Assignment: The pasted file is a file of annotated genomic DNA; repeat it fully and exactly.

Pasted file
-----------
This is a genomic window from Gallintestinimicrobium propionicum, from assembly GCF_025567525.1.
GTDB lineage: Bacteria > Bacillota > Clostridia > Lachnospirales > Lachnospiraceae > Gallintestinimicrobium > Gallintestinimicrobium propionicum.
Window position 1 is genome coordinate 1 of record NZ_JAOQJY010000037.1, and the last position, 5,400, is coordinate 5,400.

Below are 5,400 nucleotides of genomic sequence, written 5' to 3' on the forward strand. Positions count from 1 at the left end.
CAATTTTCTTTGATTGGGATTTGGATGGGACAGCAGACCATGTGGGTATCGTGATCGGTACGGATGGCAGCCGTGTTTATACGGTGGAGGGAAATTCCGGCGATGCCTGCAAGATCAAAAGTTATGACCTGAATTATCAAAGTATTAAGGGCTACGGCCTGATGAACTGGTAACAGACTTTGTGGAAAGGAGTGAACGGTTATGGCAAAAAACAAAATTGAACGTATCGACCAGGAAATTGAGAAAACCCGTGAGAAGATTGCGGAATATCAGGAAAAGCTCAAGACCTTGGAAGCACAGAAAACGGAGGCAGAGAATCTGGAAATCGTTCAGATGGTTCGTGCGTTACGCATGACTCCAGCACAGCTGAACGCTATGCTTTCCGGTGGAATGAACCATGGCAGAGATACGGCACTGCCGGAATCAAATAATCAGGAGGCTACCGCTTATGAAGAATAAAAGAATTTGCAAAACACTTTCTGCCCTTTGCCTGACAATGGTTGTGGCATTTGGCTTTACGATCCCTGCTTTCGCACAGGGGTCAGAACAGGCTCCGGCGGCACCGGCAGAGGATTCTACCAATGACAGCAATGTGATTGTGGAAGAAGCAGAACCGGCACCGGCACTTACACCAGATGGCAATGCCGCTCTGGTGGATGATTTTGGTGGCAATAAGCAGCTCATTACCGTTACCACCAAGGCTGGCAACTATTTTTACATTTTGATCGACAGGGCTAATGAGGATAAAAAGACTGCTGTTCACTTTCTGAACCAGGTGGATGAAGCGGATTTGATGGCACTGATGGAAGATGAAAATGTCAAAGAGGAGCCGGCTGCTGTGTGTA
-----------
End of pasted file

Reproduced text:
This is a genomic window from Gallintestinimicrobium propionicum, from assembly GCF_025567525.1.
GTDB lineage: Bacteria > Bacillota > Clostridia > Lachnospirales > Lachnospiraceae > Gallintestinimicrobium > Gallintestinimicrobium propionicum.
Window position 1 is genome coordinate 1 of record NZ_JAOQJY010000037.1, and the last position, 5,400, is coordinate 5,400.

Below are 5,400 nucleotides of genomic sequence, written 5' to 3' on the forward strand. Positions count from 1 at the left end.
CAATTTTCTTTGATTGGGATTTGGATGGGACAGCAGACCATGTGGGTATCGTGATCGGTACGGATGGCAGCCGTGTTTATACGGTGGAGGGAAATTCCGGCGATGCCTGCAAGATCAAAAGTTATGACCTGAATTATCAAAGTATTAAGGGCTACGGCCTGATGAACTGGTAACAGACTTTGTGGAAAGGAGTGAACGGTTATGGCAAAAAACAAAATTGAACGTATCGACCAGGAAATTGAGAAAACCCGTGAGAAGATTGCGGAATATCAGGAAAAGCTCAAGACCTTGGAAGCACAGAAAACGGAGGCAGAGAATCTGGAAATCGTTCAGATGGTTCGTGCGTTACGCATGACTCCAGCACAGCTGAACGCTATGCTTTCCGGTGGAATGAACCATGGCAGAGATACGGCACTGCCGGAATCAAATAATCAGGAGGCTACCGCTTATGAAGAATAAAAGAATTTGCAAAACACTTTCTGCCCTTTGCCTGACAATGGTTGTGGCATTTGGCTTTACGATCCCTGCTTTCGCACAGGGGTCAGAACAGGCTCCGGCGGCACCGGCAGAGGATTCTACCAATGACAGCAATGTGATTGTGGAAGAAGCAGAACCGGCACCGGCACTTACACCAGATGGCAATGCCGCTCTGGTGGATGATTTTGGTGGCAATAAGCAGCTCATTACCGTTACCACCAAGGCTGGCAACTATTTTTACATTTTGATCGACAGGGCTAATGAGGATAAAAAGACTGCTGTTCACTTTCTGAACCAGGTGGATGAAGCGGATTTGATGGCACTGATGGAAGATGAAAATGTCAAAGAGGAGCCGGCTGCTGTGTGTA